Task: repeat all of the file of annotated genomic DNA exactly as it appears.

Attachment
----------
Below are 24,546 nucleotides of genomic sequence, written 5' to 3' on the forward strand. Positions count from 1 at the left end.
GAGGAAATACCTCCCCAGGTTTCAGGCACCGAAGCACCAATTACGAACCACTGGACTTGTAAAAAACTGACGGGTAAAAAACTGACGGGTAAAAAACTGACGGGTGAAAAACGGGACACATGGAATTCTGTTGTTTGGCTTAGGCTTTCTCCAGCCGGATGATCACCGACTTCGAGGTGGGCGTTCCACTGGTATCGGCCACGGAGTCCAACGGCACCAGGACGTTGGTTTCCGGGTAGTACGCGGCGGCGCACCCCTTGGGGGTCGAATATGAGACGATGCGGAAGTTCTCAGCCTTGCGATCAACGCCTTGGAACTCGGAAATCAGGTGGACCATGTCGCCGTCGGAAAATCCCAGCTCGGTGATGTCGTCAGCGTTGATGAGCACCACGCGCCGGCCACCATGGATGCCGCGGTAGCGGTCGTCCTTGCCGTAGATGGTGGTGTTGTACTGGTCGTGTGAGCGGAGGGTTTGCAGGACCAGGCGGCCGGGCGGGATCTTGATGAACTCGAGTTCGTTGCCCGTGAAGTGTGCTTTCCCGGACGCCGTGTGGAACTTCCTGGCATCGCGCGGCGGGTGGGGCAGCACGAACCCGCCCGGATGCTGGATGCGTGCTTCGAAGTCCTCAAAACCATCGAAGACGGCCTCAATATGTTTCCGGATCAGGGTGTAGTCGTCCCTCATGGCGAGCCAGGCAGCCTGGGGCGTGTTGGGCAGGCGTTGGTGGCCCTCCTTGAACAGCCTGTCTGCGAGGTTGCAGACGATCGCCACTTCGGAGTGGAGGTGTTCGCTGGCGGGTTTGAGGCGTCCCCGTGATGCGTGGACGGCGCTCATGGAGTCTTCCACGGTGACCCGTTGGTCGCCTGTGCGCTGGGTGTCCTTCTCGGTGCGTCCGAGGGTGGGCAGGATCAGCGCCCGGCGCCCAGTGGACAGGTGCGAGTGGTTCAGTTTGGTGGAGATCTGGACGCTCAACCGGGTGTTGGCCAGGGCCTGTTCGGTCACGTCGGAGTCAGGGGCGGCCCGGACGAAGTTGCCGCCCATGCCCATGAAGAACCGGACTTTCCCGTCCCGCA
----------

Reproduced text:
Below are 24,546 nucleotides of genomic sequence, written 5' to 3' on the forward strand. Positions count from 1 at the left end.
GAGGAAATACCTCCCCAGGTTTCAGGCACCGAAGCACCAATTACGAACCACTGGACTTGTAAAAAACTGACGGGTAAAAAACTGACGGGTAAAAAACTGACGGGTGAAAAACGGGACACATGGAATTCTGTTGTTTGGCTTAGGCTTTCTCCAGCCGGATGATCACCGACTTCGAGGTGGGCGTTCCACTGGTATCGGCCACGGAGTCCAACGGCACCAGGACGTTGGTTTCCGGGTAGTACGCGGCGGCGCACCCCTTGGGGGTCGAATATGAGACGATGCGGAAGTTCTCAGCCTTGCGATCAACGCCTTGGAACTCGGAAATCAGGTGGACCATGTCGCCGTCGGAAAATCCCAGCTCGGTGATGTCGTCAGCGTTGATGAGCACCACGCGCCGGCCACCATGGATGCCGCGGTAGCGGTCGTCCTTGCCGTAGATGGTGGTGTTGTACTGGTCGTGTGAGCGGAGGGTTTGCAGGACCAGGCGGCCGGGCGGGATCTTGATGAACTCGAGTTCGTTGCCCGTGAAGTGTGCTTTCCCGGACGCCGTGTGGAACTTCCTGGCATCGCGCGGCGGGTGGGGCAGCACGAACCCGCCCGGATGCTGGATGCGTGCTTCGAAGTCCTCAAAACCATCGAAGACGGCCTCAATATGTTTCCGGATCAGGGTGTAGTCGTCCCTCATGGCGAGCCAGGCAGCCTGGGGCGTGTTGGGCAGGCGTTGGTGGCCCTCCTTGAACAGCCTGTCTGCGAGGTTGCAGACGATCGCCACTTCGGAGTGGAGGTGTTCGCTGGCGGGTTTGAGGCGTCCCCGTGATGCGTGGACGGCGCTCATGGAGTCTTCCACGGTGACCCGTTGGTCGCCTGTGCGCTGGGTGTCCTTCTCGGTGCGTCCGAGGGTGGGCAGGATCAGCGCCCGGCGCCCAGTGGACAGGTGCGAGTGGTTCAGTTTGGTGGAGATCTGGACGCTCAACCGGGTGTTGGCCAGGGCCTGTTCGGTCACGTCGGAGTCAGGGGCGGCCCGGACGAAGTTGCCGCCCATGCCCATGAAGAACCGGACTTTCCCGTCCCGCA